Xu Xing may be a modern-day Indiana Jones, but larger-than-life Roy Chapman Andrews may have been the inspiration for the character. In the early 20th century he was an explorer, naturalist and fossil hunter with the AMNH, leading a series of major expeditions in Asia aimed at finding hominid (early human) fossils. Images from the 1920s show him astride a horse, clad in khakis and a broad-brimmed hat. One of his famous catchphrases was: ‘Always there has been an adventure just around the corner … and the world is still full of corners.’

    He was also director of the AMNH...

  15. 9 Colouring in the dinosaurs
    (pp. 133-149)

    Ninety-four million years ago a vast inland sea runs the length of North America from the Arctic Ocean to the Gulf of Mexico. Its waters are an effective barrier that divides the landmasses of Laramidia to the west and Appalachia to the east, and both are home to a diverse and unique fauna of early birds and feathered theropods. Predatory reptiles stalk the waterways too, and among their number is a lone ichthyosaur of a kind known asPlatypterygius. Shaped something like a fat dolphin, this 7-metre-long air breather is highly adapted to life in the oceans. She has massive...

  16. 10 Back from the dead
    (pp. 150-161)

    It’s 5 am on a Tuesday in October sometime in the mid-21st century and something astounding is about to happen. Nothing quite like it has happened for tens of millions of years. At a lab in the Midwest of the United States a group of sleep-deprived researchers and other eager observers are gathered around an incubator. They are staring intently at what appears to be a clutch of chicken eggs.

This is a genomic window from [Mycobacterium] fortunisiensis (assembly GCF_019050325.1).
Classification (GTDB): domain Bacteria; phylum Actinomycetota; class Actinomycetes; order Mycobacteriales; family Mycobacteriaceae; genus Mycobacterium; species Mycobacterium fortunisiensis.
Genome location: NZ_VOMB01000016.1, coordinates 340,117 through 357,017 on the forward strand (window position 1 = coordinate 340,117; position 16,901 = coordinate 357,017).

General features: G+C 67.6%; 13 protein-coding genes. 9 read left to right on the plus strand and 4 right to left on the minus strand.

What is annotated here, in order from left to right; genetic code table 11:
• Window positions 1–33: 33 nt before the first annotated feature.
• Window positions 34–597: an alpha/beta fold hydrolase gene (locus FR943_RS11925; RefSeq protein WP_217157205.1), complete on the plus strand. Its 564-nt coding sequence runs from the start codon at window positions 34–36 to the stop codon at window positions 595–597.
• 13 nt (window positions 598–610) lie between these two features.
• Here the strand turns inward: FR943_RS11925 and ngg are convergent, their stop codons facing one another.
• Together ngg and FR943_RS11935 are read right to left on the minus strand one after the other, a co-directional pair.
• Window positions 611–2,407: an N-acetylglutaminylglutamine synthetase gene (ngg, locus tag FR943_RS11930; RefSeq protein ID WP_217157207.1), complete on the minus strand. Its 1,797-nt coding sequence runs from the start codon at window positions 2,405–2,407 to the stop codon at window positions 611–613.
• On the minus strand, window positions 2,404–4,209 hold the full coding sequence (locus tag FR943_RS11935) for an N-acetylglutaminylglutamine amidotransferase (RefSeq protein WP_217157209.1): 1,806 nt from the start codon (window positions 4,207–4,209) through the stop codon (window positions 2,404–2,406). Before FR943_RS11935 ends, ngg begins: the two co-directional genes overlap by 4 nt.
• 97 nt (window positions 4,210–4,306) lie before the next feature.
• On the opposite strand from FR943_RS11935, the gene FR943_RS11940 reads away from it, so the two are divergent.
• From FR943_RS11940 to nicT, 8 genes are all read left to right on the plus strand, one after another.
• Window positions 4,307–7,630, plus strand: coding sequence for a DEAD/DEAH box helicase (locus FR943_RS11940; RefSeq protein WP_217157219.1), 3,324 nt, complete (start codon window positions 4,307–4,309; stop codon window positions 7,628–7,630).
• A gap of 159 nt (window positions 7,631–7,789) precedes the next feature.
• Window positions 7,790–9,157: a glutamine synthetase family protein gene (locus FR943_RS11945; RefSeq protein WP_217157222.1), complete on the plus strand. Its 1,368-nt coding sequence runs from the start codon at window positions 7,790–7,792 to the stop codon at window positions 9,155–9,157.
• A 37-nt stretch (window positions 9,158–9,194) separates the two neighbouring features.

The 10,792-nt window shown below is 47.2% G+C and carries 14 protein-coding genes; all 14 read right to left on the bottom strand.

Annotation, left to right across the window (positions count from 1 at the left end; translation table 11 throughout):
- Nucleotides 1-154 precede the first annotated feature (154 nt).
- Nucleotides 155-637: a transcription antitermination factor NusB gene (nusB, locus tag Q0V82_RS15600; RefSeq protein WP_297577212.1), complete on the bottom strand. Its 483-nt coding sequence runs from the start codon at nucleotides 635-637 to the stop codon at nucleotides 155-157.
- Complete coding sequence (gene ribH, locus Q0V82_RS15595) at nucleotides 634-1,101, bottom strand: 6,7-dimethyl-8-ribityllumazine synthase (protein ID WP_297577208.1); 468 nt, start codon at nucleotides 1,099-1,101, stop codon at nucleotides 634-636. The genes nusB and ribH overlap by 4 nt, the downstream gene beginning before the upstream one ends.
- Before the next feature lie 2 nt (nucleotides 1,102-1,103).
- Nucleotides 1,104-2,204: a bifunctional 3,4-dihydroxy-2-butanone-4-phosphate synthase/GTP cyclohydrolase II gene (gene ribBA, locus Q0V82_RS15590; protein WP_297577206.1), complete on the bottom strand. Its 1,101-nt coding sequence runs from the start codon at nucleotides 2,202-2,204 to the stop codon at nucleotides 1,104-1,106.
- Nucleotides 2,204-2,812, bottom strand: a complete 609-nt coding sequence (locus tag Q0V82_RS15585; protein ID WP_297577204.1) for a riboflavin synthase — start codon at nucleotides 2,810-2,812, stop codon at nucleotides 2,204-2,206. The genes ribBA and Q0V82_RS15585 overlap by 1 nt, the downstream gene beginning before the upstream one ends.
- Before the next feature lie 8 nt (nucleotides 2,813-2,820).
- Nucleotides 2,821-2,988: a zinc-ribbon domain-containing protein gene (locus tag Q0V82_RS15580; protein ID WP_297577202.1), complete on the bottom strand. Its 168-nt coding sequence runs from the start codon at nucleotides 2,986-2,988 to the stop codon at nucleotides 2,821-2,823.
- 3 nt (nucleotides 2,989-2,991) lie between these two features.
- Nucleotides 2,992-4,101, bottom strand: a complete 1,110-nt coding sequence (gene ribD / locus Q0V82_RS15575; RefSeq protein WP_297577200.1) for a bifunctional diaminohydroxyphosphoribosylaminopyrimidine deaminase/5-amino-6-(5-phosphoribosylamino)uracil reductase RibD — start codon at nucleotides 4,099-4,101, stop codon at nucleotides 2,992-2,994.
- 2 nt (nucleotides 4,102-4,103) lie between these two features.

Several of the eggs are trembling and there’s an insistent tapping of little creatures struggling to break out. Fluffy feathers start to poke through and cracks appear as the eggs...

  17. 11 The survival game
    (pp. 162-175)

    Sixty-six million years ago, in the last few moments of quiet before the Cretaceous era comes crashing to a close, a herd of duck-billed hadrosaurs is gathered around a small stream at the edge of a forest on a cool and clear night. The reflection of the moon in the water ripples into a thousand pieces as several stoop to drink. Illuminated by the moonlight, small nocturnal dinosaurs festooned in feathers move between the nearby branches; some scramble, others glide or flap, on the hunt for tasty morsels. Sharing the same trees are flocks of birds, most silently perched and...

  18. Relationships of the theropod dinosaurs
    (pp. 176-176)
  19. An A–Z of feathered dinosaurs
    (pp. 177-190)
  20. [Illustrations]
    (pp. None)
  21. References
    (pp. 191-204)
  22. Glossary
    (pp. 205-206)
  23. Select bibliography
    (pp. 207-207)
  24. Acknowledgments
    (pp. 208-208)
  25. Index
    (pp. 209-222)